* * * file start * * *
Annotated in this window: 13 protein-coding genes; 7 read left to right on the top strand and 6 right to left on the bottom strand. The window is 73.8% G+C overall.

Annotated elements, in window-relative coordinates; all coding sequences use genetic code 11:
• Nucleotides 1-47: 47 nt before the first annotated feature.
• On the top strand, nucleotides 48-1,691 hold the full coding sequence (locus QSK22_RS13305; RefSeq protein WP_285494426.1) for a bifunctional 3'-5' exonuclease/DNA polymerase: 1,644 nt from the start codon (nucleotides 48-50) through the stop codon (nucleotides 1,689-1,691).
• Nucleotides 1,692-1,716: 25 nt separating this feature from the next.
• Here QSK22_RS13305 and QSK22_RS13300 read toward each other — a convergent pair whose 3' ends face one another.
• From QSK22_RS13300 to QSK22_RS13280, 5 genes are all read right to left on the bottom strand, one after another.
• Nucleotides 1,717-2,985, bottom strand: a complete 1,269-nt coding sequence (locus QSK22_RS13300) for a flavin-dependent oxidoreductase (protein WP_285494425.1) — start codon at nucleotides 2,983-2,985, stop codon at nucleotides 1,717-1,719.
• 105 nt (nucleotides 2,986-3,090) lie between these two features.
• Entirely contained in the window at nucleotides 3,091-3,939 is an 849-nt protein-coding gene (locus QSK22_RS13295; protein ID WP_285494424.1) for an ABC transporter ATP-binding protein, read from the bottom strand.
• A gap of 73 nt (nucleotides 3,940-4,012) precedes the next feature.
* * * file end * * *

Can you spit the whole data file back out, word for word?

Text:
Annotated in this window: 13 protein-coding genes; 7 read left to right on the top strand and 6 right to left on the bottom strand. The window is 73.8% G+C overall.

Annotated elements, in window-relative coordinates; all coding sequences use genetic code 11:
• Nucleotides 1-47: 47 nt before the first annotated feature.
• On the top strand, nucleotides 48-1,691 hold the full coding sequence (locus QSK22_RS13305; RefSeq protein WP_285494426.1) for a bifunctional 3'-5' exonuclease/DNA polymerase: 1,644 nt from the start codon (nucleotides 48-50) through the stop codon (nucleotides 1,689-1,691).
• Nucleotides 1,692-1,716: 25 nt separating this feature from the next.
• Here QSK22_RS13305 and QSK22_RS13300 read toward each other — a convergent pair whose 3' ends face one another.
• From QSK22_RS13300 to QSK22_RS13280, 5 genes are all read right to left on the bottom strand, one after another.
• Nucleotides 1,717-2,985, bottom strand: a complete 1,269-nt coding sequence (locus QSK22_RS13300) for a flavin-dependent oxidoreductase (protein WP_285494425.1) — start codon at nucleotides 2,983-2,985, stop codon at nucleotides 1,717-1,719.
• 105 nt (nucleotides 2,986-3,090) lie between these two features.
• Entirely contained in the window at nucleotides 3,091-3,939 is an 849-nt protein-coding gene (locus QSK22_RS13295; protein ID WP_285494424.1) for an ABC transporter ATP-binding protein, read from the bottom strand.
• A gap of 73 nt (nucleotides 3,940-4,012) precedes the next feature.